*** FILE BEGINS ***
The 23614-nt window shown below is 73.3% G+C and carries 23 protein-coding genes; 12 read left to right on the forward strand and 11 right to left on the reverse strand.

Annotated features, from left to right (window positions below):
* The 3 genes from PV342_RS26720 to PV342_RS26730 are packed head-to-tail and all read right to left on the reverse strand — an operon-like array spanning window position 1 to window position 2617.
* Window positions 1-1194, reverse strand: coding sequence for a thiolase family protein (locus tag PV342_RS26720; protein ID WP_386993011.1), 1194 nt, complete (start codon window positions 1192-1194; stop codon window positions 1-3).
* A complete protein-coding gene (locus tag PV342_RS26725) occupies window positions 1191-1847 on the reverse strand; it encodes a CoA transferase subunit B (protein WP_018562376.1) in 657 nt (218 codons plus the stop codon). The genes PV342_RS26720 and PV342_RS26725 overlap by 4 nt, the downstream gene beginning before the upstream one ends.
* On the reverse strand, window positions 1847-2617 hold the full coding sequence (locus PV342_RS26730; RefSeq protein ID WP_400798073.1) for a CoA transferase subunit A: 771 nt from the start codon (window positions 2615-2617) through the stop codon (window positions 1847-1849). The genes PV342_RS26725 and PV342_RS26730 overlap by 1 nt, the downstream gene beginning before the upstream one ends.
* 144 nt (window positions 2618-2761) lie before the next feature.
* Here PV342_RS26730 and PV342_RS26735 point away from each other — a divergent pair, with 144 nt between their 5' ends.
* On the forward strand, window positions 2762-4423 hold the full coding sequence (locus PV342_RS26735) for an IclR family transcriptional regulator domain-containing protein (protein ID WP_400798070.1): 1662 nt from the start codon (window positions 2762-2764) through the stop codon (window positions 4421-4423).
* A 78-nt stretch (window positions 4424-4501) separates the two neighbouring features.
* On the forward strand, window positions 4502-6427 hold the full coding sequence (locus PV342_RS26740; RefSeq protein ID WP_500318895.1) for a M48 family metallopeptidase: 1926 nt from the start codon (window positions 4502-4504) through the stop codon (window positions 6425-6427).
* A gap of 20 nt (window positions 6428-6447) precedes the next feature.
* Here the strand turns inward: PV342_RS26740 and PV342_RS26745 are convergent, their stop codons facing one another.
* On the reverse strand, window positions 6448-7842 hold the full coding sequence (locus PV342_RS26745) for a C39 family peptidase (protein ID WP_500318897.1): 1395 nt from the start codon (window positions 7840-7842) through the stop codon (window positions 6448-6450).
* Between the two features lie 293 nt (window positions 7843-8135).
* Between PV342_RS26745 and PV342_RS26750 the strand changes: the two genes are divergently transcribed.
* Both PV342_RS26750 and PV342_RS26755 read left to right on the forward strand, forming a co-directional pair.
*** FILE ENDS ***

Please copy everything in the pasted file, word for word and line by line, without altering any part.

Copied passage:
The 23614-nt window shown below is 73.3% G+C and carries 23 protein-coding genes; 12 read left to right on the forward strand and 11 right to left on the reverse strand.

Annotated features, from left to right (window positions below):
* The 3 genes from PV342_RS26720 to PV342_RS26730 are packed head-to-tail and all read right to left on the reverse strand — an operon-like array spanning window position 1 to window position 2617.
* Window positions 1-1194, reverse strand: coding sequence for a thiolase family protein (locus tag PV342_RS26720; protein ID WP_386993011.1), 1194 nt, complete (start codon window positions 1192-1194; stop codon window positions 1-3).
* A complete protein-coding gene (locus tag PV342_RS26725) occupies window positions 1191-1847 on the reverse strand; it encodes a CoA transferase subunit B (protein WP_018562376.1) in 657 nt (218 codons plus the stop codon). The genes PV342_RS26720 and PV342_RS26725 overlap by 4 nt, the downstream gene beginning before the upstream one ends.
* On the reverse strand, window positions 1847-2617 hold the full coding sequence (locus PV342_RS26730; RefSeq protein ID WP_400798073.1) for a CoA transferase subunit A: 771 nt from the start codon (window positions 2615-2617) through the stop codon (window positions 1847-1849). The genes PV342_RS26725 and PV342_RS26730 overlap by 1 nt, the downstream gene beginning before the upstream one ends.
* 144 nt (window positions 2618-2761) lie before the next feature.
* Here PV342_RS26730 and PV342_RS26735 point away from each other — a divergent pair, with 144 nt between their 5' ends.
* On the forward strand, window positions 2762-4423 hold the full coding sequence (locus PV342_RS26735) for an IclR family transcriptional regulator domain-containing protein (protein ID WP_400798070.1): 1662 nt from the start codon (window positions 2762-2764) through the stop codon (window positions 4421-4423).
* A 78-nt stretch (window positions 4424-4501) separates the two neighbouring features.
* On the forward strand, window positions 4502-6427 hold the full coding sequence (locus PV342_RS26740; RefSeq protein ID WP_500318895.1) for a M48 family metallopeptidase: 1926 nt from the start codon (window positions 4502-4504) through the stop codon (window positions 6425-6427).
* A gap of 20 nt (window positions 6428-6447) precedes the next feature.
* Here the strand turns inward: PV342_RS26740 and PV342_RS26745 are convergent, their stop codons facing one another.
* On the reverse strand, window positions 6448-7842 hold the full coding sequence (locus PV342_RS26745) for a C39 family peptidase (protein ID WP_500318897.1): 1395 nt from the start codon (window positions 7840-7842) through the stop codon (window positions 6448-6450).
* Between the two features lie 293 nt (window positions 7843-8135).
* Between PV342_RS26745 and PV342_RS26750 the strand changes: the two genes are divergently transcribed.
* Both PV342_RS26750 and PV342_RS26755 read left to right on the forward strand, forming a co-directional pair.